Drugs have a huge impact on our health.
In many cases, we will know that we are taking a drug if the side effects are obvious, such as a fever or a headache.
But there is also a huge amount of uncertainty surrounding these drugs, and it is a huge problem for us to know what we are getting.
That’s why the government set up a National Drugs and Drug Dependence Advisory Group (NDDAG), which aims to inform the public about the dangers of drug use.
This week, the NDDAG published a report which looks at how we know what drugs are being used, how we can tell if we are on a dangerous drug and how to avoid taking them.
This is important information, but it’s not always easily accessible, so this article looks at the research to help people avoid taking a dangerous medication.
What drugs are on the market?
There are many types of drugs, including some that are only available in prescription, some that you can buy in pharmacies and some that people can purchase online.
Here’s what we know about some of the most popular drugs, how they are used and the side-effects.
What you need to know about the drugs you take:Some drugs are illegal or are only sold over the counter and are classified as ‘high risk’ or ‘low risk’ drugs.
There are also some drugs that are banned in some countries, and some drugs are restricted to certain classes of medicines.
Drugs that are restricted can also be more expensive.
Read more:What you should know about drugs you should avoid:There are more than 60 types of prescription drugs.
These include some that don’t need to be prescribed and are used for pain relief, as well as some for people who are allergic to the medication.
These medicines can be a powerful alternative to prescribed medication and can be very expensive.
Some drugs can also have side-effect profiles that are different to the ones prescribed.
A drug called lorazepam, which is prescribed for attention deficit hyperactivity disorder, can have severe side- effects, including seizures and paranoia.
It can also lead to dangerous side-reactions when used at high doses.
A common type of painkiller is fentanyl, which can cause severe liver damage, as can morphine, which affects the respiratory system.
There are a range of other drugs that can cause serious side-events, including prescription opioids and tranquilisers.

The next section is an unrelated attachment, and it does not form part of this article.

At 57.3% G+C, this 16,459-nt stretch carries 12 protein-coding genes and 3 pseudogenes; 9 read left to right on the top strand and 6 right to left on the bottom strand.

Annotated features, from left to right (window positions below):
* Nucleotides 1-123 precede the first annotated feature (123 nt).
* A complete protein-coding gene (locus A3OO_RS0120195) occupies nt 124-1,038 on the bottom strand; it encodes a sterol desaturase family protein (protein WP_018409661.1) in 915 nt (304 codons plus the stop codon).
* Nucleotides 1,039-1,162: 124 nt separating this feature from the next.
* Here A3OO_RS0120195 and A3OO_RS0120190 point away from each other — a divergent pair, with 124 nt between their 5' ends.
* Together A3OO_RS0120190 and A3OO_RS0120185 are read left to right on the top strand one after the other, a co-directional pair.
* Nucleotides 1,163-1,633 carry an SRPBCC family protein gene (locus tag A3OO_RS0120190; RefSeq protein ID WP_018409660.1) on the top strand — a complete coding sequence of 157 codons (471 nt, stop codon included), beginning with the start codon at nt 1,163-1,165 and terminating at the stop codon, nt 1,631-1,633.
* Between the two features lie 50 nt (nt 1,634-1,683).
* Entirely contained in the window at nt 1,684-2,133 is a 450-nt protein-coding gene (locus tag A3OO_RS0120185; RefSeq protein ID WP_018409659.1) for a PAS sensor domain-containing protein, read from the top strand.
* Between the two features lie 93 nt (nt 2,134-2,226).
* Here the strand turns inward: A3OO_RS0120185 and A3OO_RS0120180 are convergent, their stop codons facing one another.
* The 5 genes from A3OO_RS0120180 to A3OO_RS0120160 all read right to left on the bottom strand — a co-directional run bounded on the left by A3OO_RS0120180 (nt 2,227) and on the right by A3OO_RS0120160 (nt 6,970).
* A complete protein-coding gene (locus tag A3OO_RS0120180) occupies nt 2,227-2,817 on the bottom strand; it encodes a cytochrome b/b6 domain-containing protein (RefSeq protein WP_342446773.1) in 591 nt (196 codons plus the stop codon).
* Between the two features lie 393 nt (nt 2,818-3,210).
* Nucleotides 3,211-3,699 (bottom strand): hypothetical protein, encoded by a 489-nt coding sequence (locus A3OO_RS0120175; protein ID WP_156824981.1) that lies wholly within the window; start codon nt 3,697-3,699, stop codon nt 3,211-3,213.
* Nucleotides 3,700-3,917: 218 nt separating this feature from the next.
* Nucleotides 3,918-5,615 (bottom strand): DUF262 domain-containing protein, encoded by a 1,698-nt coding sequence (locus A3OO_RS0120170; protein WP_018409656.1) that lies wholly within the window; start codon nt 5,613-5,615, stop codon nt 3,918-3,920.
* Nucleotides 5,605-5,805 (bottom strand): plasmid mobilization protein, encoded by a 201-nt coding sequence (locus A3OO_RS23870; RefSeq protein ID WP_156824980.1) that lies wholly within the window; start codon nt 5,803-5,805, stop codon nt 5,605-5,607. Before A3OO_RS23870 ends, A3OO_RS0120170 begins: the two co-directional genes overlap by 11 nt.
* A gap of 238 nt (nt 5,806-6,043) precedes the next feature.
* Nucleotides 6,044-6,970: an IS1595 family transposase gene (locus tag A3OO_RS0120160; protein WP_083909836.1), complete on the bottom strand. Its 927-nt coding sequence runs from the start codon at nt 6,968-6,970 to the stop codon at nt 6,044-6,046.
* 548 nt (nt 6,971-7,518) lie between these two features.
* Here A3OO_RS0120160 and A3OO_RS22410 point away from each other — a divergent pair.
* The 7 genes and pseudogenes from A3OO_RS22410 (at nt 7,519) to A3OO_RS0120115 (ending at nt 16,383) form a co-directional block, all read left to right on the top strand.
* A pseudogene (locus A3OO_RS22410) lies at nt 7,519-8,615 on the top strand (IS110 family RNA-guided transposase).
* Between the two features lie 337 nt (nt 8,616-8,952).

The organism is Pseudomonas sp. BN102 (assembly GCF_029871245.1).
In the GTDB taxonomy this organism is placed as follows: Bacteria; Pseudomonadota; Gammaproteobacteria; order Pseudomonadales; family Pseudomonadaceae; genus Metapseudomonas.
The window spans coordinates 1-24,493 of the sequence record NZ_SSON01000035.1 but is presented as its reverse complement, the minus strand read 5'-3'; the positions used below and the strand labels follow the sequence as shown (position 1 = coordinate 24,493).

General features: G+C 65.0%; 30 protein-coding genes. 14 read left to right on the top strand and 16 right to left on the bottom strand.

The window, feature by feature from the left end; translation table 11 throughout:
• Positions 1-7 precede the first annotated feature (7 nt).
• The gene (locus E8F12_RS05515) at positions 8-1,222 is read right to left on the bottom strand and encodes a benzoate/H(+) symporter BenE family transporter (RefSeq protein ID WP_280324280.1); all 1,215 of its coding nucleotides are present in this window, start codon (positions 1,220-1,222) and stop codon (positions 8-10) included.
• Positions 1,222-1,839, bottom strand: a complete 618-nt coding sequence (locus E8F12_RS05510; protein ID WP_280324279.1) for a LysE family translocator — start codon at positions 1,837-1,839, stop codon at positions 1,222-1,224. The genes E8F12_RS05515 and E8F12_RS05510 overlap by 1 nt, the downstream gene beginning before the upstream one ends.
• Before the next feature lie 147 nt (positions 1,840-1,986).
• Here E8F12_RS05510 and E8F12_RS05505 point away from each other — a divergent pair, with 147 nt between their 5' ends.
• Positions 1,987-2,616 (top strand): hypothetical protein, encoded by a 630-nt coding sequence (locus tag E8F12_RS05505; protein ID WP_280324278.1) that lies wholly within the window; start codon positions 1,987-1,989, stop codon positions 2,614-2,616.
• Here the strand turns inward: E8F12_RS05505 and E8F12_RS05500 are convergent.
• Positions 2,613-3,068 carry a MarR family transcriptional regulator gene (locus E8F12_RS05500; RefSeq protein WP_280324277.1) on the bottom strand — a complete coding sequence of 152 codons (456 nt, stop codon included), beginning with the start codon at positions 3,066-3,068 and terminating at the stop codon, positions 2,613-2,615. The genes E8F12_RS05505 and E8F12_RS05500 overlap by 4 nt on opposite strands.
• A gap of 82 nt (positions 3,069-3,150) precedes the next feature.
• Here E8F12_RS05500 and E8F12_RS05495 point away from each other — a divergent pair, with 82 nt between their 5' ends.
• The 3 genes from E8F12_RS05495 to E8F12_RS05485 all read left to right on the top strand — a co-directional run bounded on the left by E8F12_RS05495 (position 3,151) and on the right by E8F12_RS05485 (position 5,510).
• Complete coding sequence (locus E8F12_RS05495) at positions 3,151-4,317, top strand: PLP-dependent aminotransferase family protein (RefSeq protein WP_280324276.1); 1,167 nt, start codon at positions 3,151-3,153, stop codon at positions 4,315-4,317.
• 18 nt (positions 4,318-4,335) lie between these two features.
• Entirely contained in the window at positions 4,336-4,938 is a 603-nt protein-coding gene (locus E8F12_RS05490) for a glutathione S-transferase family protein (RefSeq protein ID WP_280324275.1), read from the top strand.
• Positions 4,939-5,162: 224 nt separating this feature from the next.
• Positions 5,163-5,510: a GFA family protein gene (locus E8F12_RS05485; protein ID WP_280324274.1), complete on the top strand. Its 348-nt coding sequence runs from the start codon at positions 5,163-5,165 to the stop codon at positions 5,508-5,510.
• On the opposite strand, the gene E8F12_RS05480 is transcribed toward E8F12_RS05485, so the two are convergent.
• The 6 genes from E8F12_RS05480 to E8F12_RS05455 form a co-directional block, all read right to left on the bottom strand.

Drugs can also cause serious reactions to certain medicines, which are commonly used to treat respiratory infections and coughs.
Read about:How to recognise and deal with potential side- Effects:How you can help reduce drug-related deaths:How much do you need in a month to avoid drug side-Effects?
Many of the side effect profiles that can occur can be managed with medicines that have been approved for use in the UK.
But they can also need to take extra steps to ensure they are safe.
The NDDIG report said that the use of drugs that have not been approved by the government, like the drugs we are looking at, should not be undertaken unless the risk of an adverse reaction is so great that it is in the public interest.
Drug side-Effect ProfileThe following are the most common side-event profiles of drugs currently in the NHS.
Read all the side reactions to drugs you are taking here.
Common side-experiences:Dizziness or tingling in the chest or limbsCommon symptoms:Chest pain, fever, coughCommon side effects:Feeling sick, nausea, headache, shortness of breath, chest pain, muscle spasmsCommon cause:Over-the-counter medicines like ibuprofen, naproxen or acetaminophenCommon side actions:Depression, anxiety, anxiety disorders, panic attacksCommon cause and effect:The side effects can be caused by many drugs and the use can be difficult to identify.
The drugs we’re looking at can cause many different side-actions, and a good rule of thumb is that you should always tell your doctor if you are concerned about taking a medicine.
How to tell if you’re on a drug?
To be clear, a drug can have many different effects and not all of them are immediately obvious.
This can make it difficult to know whether you are on drugs that may be harmful.
To help you decide if you should take a drug, the following is a quick guide on what to look for.
A) The side-chain – the section between the drug molecule and the outer ring of the drug that makes up the active ingredient.
B) The ‘first messenger’ – the part of the chain that binds to the drug receptor.
This is a part of your body that helps drugs bind to other parts of the body.
If you have an allergic reaction to a drug or medication, it could be a sign that your body is reacting to it, too.
C) The last messenger – the chemical that attaches to the receptor that makes the drug act.
The last messenger is called a ‘molecule’, and it’s made up